John Brown in 1859

The gallows used in the sculpture represent a range of executions, some nearly iconic, beginning with John Brown in 1859 and culminating in the scaffold used in Saddam Hussein’s hanging in 2006. There is no intention of directly equating the victims of the various executions or of making equivalencies between the activities that led to their deaths. The only consistency implied in the project is that they are all State sanctioned executions. Some of the other gallows represented include the last public hanging in the U.S. in 1936 attended by tens of thousands as well as the 1996 execution that became the last death by hanging in the United States.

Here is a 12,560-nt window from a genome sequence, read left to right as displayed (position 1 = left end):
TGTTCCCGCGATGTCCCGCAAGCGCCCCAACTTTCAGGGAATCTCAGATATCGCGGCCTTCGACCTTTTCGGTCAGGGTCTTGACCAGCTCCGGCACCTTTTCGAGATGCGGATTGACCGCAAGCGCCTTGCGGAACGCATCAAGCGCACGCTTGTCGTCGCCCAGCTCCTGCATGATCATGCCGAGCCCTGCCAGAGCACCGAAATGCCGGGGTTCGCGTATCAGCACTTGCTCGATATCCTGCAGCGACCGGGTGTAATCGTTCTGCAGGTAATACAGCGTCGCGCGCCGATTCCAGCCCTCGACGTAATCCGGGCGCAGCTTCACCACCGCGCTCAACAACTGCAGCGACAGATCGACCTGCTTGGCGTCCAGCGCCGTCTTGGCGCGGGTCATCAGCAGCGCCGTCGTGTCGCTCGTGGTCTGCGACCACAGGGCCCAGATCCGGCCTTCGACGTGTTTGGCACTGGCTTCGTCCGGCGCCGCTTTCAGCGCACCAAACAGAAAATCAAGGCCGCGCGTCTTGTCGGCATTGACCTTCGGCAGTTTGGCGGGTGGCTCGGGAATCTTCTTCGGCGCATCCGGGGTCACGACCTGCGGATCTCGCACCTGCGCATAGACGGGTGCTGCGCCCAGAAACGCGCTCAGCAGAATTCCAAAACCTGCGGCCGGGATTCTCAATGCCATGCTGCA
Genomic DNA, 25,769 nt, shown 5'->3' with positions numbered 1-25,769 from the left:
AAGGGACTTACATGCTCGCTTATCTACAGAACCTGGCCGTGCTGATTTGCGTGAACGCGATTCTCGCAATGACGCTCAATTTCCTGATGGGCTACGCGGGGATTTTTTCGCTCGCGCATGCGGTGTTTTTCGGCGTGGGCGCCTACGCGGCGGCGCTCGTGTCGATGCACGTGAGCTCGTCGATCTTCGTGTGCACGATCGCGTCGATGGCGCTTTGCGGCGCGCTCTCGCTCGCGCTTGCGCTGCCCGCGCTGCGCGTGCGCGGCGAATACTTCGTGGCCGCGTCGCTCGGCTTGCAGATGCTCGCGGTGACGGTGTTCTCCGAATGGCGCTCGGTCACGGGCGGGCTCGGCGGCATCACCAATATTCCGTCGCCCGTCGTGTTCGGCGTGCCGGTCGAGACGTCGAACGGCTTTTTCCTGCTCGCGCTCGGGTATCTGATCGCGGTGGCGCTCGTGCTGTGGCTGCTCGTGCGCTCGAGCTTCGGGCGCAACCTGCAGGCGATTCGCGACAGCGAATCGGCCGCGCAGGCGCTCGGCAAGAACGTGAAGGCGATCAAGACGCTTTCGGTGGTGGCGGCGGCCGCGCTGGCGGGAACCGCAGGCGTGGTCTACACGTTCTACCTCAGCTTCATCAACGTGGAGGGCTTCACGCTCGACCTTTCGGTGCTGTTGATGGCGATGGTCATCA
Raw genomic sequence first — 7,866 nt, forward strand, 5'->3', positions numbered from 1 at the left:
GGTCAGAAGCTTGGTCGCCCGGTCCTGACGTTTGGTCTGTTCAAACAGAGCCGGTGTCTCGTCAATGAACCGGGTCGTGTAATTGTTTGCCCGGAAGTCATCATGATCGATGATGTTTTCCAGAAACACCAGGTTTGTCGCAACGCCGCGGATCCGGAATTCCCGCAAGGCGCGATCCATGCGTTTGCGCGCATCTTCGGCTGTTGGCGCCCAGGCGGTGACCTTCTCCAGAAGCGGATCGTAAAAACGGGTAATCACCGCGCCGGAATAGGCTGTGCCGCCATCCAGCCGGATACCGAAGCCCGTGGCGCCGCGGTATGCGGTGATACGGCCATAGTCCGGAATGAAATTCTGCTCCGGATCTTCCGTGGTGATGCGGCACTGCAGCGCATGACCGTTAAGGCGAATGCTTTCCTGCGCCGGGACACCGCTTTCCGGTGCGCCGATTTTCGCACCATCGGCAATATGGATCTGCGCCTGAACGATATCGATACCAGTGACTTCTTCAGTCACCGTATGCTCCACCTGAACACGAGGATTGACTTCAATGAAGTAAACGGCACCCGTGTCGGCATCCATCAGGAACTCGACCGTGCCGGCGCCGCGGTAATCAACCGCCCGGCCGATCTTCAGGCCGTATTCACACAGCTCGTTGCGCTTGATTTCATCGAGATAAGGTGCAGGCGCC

The United States has a long history of executing prisoners dating back to its founding settlements and unlike Europe the death penalty is still in practice today. Hamida Djandoubi was the last person put to death in Europe before the continental moratorium on executions took effect in 1977. Perhaps ironically, 1977 was also the year that saw the United States execute Gary Gilmore, the first execution after a brief moratorium period. Since its 1977 re-instatement capital punishment has become a popular issue in U.S. society and has come to be intertwined with “tough on crime” hardline penal policies. This lethal conjunction has led us to the position of having more prisoners than any country in the world by an enormous margin while being the only “western democracy” still employing the death penalty. The following responses to Saddam Hussein’s execution in 2006 put the different views of capital punishment between the U.S. and Europe into sharp contrast. “European Commissioner for Development and Humanitarian Aid Louis Michel declared: ‘One cannot fight barbarism with means that are equally barbaric. The death penalty is not compatible with democracy’. […] British Foreign Secretary Margaret Beckett stressed that her government ‘did not support the use of the death penalty in Iraq or anywhere else’. […] American President George W. Bush hailed the news of Hussein’s death as an ‘important milestone on Iraq’s course to becoming a democracy…’.